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Natalie Johnson '09

New “Democracy”:
How Power-hungry Politicians Learned to Appease the Power-hungry Mob

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AP US History
Dr. Charles Hanson
Spring 2008

The Project:
Advanced Placement United States History [APUSH] requires all students to write an independent research paper. The paper itself is a major part, but only a part, of the nearly year-long research project. Once the student settles on a viable topic and a specific research question in the fall, a series of assignments require him or her to unearth both relevant primary documents and instances of professional historians who disagree over their own answers to the research question. The paper itself is due in March, but students continue to refine their arguments until APUSH Lecture Night, in May, when they deliver public lectures on their research findings.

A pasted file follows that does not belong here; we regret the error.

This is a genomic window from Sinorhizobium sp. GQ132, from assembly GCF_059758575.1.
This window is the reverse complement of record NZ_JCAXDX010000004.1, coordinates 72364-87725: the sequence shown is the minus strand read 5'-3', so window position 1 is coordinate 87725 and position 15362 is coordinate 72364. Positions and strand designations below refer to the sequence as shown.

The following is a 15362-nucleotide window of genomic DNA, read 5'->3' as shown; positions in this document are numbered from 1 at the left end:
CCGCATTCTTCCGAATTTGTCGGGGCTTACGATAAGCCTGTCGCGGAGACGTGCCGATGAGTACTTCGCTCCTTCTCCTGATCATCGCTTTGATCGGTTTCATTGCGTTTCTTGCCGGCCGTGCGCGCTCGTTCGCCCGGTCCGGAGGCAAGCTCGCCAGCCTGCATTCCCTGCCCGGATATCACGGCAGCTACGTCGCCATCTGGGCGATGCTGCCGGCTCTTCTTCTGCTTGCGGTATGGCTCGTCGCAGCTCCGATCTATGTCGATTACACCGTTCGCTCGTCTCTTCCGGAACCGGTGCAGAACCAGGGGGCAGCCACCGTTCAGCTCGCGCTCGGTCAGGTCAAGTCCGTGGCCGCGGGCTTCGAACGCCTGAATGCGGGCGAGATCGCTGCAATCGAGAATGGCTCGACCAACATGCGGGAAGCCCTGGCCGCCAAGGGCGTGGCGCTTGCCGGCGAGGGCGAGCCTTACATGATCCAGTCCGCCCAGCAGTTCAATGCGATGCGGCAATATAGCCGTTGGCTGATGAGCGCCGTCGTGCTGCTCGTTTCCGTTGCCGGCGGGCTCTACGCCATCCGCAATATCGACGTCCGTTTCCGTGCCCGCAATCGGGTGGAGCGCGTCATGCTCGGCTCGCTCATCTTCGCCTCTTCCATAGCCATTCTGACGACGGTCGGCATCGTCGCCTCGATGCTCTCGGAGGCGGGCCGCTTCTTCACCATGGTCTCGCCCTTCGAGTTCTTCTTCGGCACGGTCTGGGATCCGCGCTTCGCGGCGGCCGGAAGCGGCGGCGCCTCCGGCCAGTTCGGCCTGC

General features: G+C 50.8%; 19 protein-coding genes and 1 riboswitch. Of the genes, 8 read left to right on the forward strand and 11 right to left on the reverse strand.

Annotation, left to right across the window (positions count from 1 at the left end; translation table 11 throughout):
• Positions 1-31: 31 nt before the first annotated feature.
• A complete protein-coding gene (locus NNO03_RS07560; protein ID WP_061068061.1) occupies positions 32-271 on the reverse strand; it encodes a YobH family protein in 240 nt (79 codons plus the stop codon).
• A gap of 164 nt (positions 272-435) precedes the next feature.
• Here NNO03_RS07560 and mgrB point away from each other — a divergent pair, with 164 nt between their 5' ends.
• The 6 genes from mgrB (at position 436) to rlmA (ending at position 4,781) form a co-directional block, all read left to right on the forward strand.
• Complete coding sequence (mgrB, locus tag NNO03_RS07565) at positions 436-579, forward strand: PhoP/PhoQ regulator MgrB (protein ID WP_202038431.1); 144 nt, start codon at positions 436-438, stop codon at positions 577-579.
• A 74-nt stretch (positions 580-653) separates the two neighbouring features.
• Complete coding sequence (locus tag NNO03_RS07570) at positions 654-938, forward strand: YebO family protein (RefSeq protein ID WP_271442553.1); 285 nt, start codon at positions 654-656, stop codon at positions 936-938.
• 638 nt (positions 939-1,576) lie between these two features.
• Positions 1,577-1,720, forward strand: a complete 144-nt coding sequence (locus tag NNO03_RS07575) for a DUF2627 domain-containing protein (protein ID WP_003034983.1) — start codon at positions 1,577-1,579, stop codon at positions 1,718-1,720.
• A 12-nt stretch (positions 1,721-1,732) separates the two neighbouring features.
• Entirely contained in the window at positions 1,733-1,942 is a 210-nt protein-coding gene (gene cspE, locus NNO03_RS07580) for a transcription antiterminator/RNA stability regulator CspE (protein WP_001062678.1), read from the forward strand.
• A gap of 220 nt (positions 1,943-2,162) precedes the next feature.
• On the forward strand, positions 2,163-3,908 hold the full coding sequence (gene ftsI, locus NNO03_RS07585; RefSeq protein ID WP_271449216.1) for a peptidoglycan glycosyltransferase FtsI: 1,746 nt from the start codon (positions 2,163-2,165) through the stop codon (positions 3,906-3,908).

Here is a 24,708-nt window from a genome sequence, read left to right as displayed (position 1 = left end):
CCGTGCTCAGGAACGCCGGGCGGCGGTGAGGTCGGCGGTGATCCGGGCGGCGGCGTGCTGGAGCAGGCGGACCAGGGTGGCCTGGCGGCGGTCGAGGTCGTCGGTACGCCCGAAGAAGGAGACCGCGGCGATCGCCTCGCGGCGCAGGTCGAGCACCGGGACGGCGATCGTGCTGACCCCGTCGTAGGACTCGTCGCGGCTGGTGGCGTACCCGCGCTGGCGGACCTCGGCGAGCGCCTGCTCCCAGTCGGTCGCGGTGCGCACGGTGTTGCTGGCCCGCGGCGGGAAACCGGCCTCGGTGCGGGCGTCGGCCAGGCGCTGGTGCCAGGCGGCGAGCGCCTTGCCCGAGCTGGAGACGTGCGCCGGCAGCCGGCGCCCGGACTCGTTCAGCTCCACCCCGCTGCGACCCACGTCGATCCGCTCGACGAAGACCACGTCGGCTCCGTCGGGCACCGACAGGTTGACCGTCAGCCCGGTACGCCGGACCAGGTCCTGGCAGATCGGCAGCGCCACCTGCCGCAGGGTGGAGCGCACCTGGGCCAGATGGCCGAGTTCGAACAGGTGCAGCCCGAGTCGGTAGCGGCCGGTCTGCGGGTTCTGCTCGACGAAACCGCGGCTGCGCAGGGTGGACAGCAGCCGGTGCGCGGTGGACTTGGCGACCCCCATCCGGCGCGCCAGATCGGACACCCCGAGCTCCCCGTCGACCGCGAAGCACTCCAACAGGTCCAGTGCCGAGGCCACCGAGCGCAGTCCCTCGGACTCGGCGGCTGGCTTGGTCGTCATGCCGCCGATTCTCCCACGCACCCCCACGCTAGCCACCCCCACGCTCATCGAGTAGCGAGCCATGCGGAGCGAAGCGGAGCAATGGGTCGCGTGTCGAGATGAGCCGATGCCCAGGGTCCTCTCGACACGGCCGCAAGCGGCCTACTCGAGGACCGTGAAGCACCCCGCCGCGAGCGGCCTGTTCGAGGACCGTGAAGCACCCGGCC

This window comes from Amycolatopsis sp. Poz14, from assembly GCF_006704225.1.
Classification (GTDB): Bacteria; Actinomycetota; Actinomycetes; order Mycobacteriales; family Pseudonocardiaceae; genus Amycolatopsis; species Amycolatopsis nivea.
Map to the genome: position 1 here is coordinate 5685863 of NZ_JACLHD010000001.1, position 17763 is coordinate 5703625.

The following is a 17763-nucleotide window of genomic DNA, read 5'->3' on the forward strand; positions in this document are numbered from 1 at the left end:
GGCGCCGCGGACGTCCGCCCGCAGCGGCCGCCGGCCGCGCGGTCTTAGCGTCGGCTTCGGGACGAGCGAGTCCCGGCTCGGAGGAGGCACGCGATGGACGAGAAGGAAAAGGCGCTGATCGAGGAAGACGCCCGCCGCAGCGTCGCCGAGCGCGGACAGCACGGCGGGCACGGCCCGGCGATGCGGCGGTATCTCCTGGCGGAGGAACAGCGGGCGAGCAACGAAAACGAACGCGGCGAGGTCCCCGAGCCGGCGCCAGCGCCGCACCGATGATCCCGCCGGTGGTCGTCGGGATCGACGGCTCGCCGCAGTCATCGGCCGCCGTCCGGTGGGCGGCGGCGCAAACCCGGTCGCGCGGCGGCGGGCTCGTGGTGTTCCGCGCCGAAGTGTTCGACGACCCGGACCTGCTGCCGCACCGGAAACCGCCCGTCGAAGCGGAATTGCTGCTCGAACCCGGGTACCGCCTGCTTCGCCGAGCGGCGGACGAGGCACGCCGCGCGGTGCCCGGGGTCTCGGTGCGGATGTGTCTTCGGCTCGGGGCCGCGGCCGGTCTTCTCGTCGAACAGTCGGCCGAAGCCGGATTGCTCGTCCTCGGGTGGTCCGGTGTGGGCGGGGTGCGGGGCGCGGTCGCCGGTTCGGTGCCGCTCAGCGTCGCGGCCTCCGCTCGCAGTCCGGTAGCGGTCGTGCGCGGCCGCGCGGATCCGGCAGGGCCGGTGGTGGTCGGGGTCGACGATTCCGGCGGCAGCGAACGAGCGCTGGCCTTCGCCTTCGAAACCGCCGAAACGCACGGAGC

The most striking thing to me about Natalie’s research paper was the breadth of its ambition. It’s one thing to ask yourself how “democracy” went from a dirty word in American political discourse at the time of the Constitution to a byword for what we like about our political system today. It’s another thing to set out to find out. This is what Natalie did, and the resulting journey took her deep into Jacksonian party rhetoric, de Tocqueville’s musings on sociolinguistics, and the role of the new Western states in the expansion of voting rights in the early 19th century. The conclusion Natalie arrived at by the end of her research was that it was the settlement of the new Western states (today’s Midwest) that indirectly forced politicians to embrace the same idea of democracy that their predecessors had shunned as “mob rule.” Her scrupulous, sophisticated argument was a major factor in her winning the Joseph Bertrand History Award at the end of her junior year.